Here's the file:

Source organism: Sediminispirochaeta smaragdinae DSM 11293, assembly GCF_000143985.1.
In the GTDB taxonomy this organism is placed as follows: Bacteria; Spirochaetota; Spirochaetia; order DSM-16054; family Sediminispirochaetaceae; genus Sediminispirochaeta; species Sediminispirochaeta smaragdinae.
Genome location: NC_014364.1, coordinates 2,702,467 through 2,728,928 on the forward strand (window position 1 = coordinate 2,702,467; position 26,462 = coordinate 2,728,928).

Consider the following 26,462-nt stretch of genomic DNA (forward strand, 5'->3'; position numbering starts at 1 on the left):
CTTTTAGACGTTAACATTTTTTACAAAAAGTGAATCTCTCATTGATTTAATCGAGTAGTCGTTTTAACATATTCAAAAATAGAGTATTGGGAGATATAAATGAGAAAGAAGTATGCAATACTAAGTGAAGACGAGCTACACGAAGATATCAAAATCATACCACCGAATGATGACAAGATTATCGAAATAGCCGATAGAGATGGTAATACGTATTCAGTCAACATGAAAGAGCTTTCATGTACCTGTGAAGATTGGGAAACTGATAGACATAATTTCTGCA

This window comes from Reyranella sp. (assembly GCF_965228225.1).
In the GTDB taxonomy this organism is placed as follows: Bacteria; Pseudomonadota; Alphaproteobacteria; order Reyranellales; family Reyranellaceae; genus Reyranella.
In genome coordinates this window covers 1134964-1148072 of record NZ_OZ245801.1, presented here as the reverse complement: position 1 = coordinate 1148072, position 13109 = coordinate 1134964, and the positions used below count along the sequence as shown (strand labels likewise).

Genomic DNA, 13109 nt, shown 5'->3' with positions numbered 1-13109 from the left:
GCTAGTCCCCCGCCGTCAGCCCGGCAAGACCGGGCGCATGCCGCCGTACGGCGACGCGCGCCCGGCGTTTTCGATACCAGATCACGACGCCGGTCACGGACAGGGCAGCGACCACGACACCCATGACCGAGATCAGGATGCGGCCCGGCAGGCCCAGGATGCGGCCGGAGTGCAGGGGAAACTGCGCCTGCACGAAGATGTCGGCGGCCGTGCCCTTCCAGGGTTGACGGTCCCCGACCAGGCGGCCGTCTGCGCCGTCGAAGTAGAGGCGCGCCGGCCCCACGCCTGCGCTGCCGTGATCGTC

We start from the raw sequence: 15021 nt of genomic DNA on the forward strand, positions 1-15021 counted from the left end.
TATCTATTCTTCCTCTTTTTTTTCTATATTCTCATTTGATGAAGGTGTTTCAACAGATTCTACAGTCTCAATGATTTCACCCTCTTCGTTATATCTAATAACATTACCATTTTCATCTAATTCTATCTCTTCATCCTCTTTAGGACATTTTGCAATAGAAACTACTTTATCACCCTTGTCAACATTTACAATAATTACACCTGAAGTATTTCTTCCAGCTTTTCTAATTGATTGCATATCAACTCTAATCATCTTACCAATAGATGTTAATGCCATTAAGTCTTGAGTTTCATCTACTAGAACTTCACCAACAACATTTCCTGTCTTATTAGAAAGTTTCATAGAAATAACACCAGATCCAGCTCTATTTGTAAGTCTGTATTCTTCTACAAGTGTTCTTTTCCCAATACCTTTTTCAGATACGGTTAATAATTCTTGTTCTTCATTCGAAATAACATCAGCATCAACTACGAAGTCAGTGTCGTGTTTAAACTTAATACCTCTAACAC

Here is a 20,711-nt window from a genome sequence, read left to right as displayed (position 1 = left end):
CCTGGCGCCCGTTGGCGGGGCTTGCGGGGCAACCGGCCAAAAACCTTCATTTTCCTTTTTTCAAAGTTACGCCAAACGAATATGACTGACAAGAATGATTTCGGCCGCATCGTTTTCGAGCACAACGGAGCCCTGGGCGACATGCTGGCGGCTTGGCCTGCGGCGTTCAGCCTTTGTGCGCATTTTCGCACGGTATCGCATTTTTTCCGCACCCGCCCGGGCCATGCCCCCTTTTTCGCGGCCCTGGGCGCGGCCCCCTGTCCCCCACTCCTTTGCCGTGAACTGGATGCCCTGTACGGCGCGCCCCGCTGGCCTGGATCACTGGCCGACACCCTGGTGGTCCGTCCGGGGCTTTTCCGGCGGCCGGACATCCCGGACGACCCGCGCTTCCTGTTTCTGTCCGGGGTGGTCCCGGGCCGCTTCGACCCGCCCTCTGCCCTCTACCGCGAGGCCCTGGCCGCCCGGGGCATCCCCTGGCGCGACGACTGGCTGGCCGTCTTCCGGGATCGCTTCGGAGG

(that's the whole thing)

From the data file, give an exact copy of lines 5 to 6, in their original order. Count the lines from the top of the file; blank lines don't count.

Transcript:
CTTTTAGACGTTAACATTTTTTACAAAAAGTGAATCTCTCATTGATTTAATCGAGTAGTCGTTTTAACATATTCAAAAATAGAGTATTGGGAGATATAAATGAGAAAGAAGTATGCAATACTAAGTGAAGACGAGCTACACGAAGATATCAAAATCATACCACCGAATGATGACAAGATTATCGAAATAGCCGATAGAGATGGTAATACGTATTCAGTCAACATGAAAGAGCTTTCATGTACCTGTGAAGATTGGGAAACTGATAGACATAATTTCTGCA

This window comes from Reyranella sp. (assembly GCF_965228225.1).